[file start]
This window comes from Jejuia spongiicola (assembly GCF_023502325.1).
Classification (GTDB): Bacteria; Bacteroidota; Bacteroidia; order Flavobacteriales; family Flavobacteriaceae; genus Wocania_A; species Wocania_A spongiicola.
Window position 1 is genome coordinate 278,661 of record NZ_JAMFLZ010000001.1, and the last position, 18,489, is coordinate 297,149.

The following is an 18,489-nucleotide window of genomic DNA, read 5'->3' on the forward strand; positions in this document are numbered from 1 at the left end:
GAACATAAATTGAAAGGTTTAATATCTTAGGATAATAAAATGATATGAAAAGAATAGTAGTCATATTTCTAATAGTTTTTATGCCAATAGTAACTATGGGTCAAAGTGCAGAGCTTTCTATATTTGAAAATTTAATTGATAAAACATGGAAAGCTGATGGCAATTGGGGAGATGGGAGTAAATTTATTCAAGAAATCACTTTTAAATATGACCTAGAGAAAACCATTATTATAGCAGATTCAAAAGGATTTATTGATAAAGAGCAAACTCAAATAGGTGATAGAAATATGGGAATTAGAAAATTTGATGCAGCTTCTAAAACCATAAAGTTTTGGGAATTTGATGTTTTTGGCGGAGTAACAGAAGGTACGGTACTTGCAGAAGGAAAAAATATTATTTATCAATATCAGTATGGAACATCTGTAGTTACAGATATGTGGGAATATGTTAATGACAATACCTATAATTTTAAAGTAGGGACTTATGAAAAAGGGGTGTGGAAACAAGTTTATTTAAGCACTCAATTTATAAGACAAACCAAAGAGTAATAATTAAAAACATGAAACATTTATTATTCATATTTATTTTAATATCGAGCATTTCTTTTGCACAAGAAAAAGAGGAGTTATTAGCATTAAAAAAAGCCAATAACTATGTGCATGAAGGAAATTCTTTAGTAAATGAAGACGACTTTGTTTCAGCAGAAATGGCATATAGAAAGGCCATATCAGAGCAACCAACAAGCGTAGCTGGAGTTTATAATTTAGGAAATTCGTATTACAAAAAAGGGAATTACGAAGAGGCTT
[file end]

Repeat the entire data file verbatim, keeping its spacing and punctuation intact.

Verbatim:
This window comes from Jejuia spongiicola (assembly GCF_023502325.1).
Classification (GTDB): Bacteria; Bacteroidota; Bacteroidia; order Flavobacteriales; family Flavobacteriaceae; genus Wocania_A; species Wocania_A spongiicola.
Window position 1 is genome coordinate 278,661 of record NZ_JAMFLZ010000001.1, and the last position, 18,489, is coordinate 297,149.

The following is an 18,489-nucleotide window of genomic DNA, read 5'->3' on the forward strand; positions in this document are numbered from 1 at the left end:
GAACATAAATTGAAAGGTTTAATATCTTAGGATAATAAAATGATATGAAAAGAATAGTAGTCATATTTCTAATAGTTTTTATGCCAATAGTAACTATGGGTCAAAGTGCAGAGCTTTCTATATTTGAAAATTTAATTGATAAAACATGGAAAGCTGATGGCAATTGGGGAGATGGGAGTAAATTTATTCAAGAAATCACTTTTAAATATGACCTAGAGAAAACCATTATTATAGCAGATTCAAAAGGATTTATTGATAAAGAGCAAACTCAAATAGGTGATAGAAATATGGGAATTAGAAAATTTGATGCAGCTTCTAAAACCATAAAGTTTTGGGAATTTGATGTTTTTGGCGGAGTAACAGAAGGTACGGTACTTGCAGAAGGAAAAAATATTATTTATCAATATCAGTATGGAACATCTGTAGTTACAGATATGTGGGAATATGTTAATGACAATACCTATAATTTTAAAGTAGGGACTTATGAAAAAGGGGTGTGGAAACAAGTTTATTTAAGCACTCAATTTATAAGACAAACCAAAGAGTAATAATTAAAAACATGAAACATTTATTATTCATATTTATTTTAATATCGAGCATTTCTTTTGCACAAGAAAAAGAGGAGTTATTAGCATTAAAAAAAGCCAATAACTATGTGCATGAAGGAAATTCTTTAGTAAATGAAGACGACTTTGTTTCAGCAGAAATGGCATATAGAAAGGCCATATCAGAGCAACCAACAAGCGTAGCTGGAGTTTATAATTTAGGAAATTCGTATTACAAAAAAGGGAATTACGAAGAGGCTT